Rosewarne, David. 1984b. Estuary English. Times Educational Supplement. 19 October.
Rosewarne, David. 1994. Estuary English, tomorrow’s RP. English Today 10:3-8.
Unfortunately, Rosewarne’s ‘evidence’ was anecdotal. But he suggested Estuary English would become the New RP. An illogical prediction. Estuary English refers to the sound changes that occurred in Kent and Essex throughout the 19th century. The legacy of those sound changes today is regional Home Counties SBE. Those sound changes were stigmatized until the 1960s or 1970s, reflected in the earlier expectation to adopt RP, and in correspondence to the press following Rosewarne’s 1984 article.
The more neutral designation General British was introduced by Windsor Lewis to replace the term RP, compromised by its associations of privilege and prejudice. From what he writes in various Phonetiblogs on his website, it’s clear that GB still refers to the accent hitherto known as RP – GB is non-regional and the vowel descriptions fit no other U.K. accent than RP. For example GB LOT is [ɒ] (and not regional SBE [ɔ]) and GB MOUTH is [au] (and not regional SBE [æu] or [æɒ]). Sometimes he refers readers to Cruttenden (2014 §7.6) where a similar description is presented. The recently published Carley et al. (2018) does the same.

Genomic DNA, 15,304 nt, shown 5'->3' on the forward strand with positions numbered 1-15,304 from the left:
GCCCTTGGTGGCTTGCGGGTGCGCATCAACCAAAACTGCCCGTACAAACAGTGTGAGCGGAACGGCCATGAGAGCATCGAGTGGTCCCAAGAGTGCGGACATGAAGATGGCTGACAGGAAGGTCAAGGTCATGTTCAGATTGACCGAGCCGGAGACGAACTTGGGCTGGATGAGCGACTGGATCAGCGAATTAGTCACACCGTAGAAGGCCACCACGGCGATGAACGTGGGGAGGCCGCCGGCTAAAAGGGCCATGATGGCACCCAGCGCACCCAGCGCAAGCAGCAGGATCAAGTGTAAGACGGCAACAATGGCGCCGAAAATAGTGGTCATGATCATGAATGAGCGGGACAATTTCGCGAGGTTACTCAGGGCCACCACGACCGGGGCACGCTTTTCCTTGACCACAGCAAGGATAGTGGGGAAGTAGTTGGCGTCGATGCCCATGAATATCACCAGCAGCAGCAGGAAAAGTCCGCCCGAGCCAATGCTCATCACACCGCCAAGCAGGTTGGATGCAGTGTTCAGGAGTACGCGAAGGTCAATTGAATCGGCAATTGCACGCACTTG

Carley, P., I. M. Mees & B. Collins. 2018. English Phonetics and Pronunciation Practice. London, Routledge.
Cruttenden, A. 2014. Gimson’s Pronunciation of English. London, Routledge. 8th edn.
Windsor Lewis, J. Phonetiblog. http://www.yek.me.uk/index.html.
But what do speech coaches say? Search the web for variations on ‘speech coach’, ‘accent reduction’ etc., and you’ll find specialists and schools who refer to GB or RP, some have RP vowel charts. But where they have sound clips or videos, whether describing their practice or pronouncing their RP vowel charts, they speak with a regional Home Counties SBE or London SBE accent, with LOT at [ɔ], THOUGHT at [oː], GOAT at [ao] and MOUTH at [æɒ], the one-time stigmatized shibboleths that evolved independently from RP but now seem to be taking it’s place in the visible part of public life. Is Home Counties SBE the “new standard” that so many online speech coaches are offering? Trudgill (2001) dismisses Rosewarne’s predicted ‘New RP’ (Estuary English) as a myth. But two popular speech guides intended for actors and drama schools suggest that ‘New 21st century RP’, a neutral accent exemplified by named actors and recordings, is indeed Home Counties SBE (Sharpe & Rowles 2007, 2012).
Sharpe, E. & J. H. Rowles. 2007. How to do Accents. London, Oberon Books.
Sharpe, E. & J. H. Rowles. 2012. How to do Standard English Accents. London, Oberon Books.
Trudgill, P. 2001. The sociolinguistics of modern RP. in Sociolinguistic Variation and Change. Edinburgh University Press. Chapt. 16.
So what is actually happening today is that regional Home Counties SBE and London SBE are overwhelmingly being heard in situations formerly dominated by RP, while remaining speakers of RP are getting on with their lives without being caught by microphones and cameras. Above all, British English is increasingly like other languagess, that have regionally defined accents rather than accents with fancy names.